News reports of Hurricane Dorian’s wrath are heartbreaking. People’s lives and properties being shattered brings tears to the eyes, but many Southern homeless pets escaped unharmed thanks to a nationwide network of caretakers.
“Animal welfare organizations learned a lot from Katrina,” said Becky Tegze, executive director of Pets Alive in Middletown. “We empty out shelters so we’re not leaving staff there to care for the animals, or animals to drown, and we leave staff a space for rescued animals after the storm. That way, those pets can be reunited with their owners.”
Pets Alive is one of the partners in the network headed by Best Friends Animal Society and the ASPCA. The plea went out to partners that Outer Banks shelter pets in the Carolinas would be evacuated and transported to Brandywine Valley SPCA in Delaware, the network’s hub, before the storm hit. Ground and plane transports arrived in Delaware around the clock during the mass animal exodus of more than 350 animals. Partners then picked up animals at the hub.
Again, these were shelter pets, not people’s owned pets, explained Tegze. They are owner surrenders and strays that were already up for adoption.
A team of four from Pets Alive drove to Delaware Sept. 4 and picked up 10 dogs. While all came with medical records, their histories are unknown. All were fixed, vaccinated and microchipped prior to adoption. Here are three of them:
Junebug is a 2-year-old female pit bull who came in extremely underweight. “You can see her ribs and spine,” said Tegze. “We’re going to fatten her up. She is an absolute lovebug. She was doing somersaults in her kennel when we met her to get belly rubs. She just loves to sit in laps.”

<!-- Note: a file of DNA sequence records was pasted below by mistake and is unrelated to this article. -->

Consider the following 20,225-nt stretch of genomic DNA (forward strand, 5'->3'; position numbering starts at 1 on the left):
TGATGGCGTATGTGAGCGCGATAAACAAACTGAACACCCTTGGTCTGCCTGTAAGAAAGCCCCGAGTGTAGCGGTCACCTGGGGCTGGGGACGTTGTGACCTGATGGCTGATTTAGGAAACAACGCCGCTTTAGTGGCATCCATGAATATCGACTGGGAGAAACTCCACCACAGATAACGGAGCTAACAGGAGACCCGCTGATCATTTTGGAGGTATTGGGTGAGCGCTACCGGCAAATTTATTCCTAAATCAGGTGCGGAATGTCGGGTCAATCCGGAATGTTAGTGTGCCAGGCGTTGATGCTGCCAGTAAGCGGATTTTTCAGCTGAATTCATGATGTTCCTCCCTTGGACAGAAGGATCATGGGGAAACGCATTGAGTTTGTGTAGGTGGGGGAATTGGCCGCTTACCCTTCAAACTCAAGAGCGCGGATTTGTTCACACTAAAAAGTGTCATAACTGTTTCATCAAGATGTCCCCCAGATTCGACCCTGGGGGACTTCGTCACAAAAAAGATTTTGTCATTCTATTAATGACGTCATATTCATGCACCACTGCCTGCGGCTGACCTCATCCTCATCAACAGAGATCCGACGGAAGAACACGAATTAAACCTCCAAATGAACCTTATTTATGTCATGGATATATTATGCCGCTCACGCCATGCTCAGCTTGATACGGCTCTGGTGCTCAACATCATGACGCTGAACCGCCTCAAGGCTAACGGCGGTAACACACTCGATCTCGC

Tegze thinks Junebug will be OK with other dogs and kids, but she hasn’t been tested with cats.
Jackie is a 2-year-old, 40-pound American Staffordshire terrier. She is great with kids and other dogs but not cats. She loves to play and give kisses.
Mikey is a 1-year-old Southern brown dog. “You got me,” said Tegze of Mikey’s breed. “He’s 100 percent American mutt. He is good with everyone, about 45 pounds, super playful and has an incredible wiggle butt.”
After being in transport for more than 24 hours, the dogs enjoyed a long sleep their first night in Middletown.
“They’re very happy with their full bellies,” reported Tegze. “They have been through so much, but they are doing wonderful.”
All dogs have been dewormed, and three of the 10 are being treated for tick-born disease. They were all quarantined and are now available for adoption.
“Frog was fascinated with a Spectrum News camera tripod, leapfrogging all over the place,” said Tegze. “We had Junebug out yesterday in the play yard, she was just smelling the New York air. She’s now got a New York state of mind.
“It is amazing what a small group of animal welfare organizations can do when they work together. More than 350 dogs were rescued in front of the hurricane because of organizations working together.”
Monetary donations of are needed to care for these Dorian dogs, as well as canned and dry Pedigree dog food and contractor garbage bags. Donations can be sent to or dropped off at Pets Alive, 363 Derby Road, Middletown, NY 10940 or at http://bit.ly/DorianDogs or call 386-9738.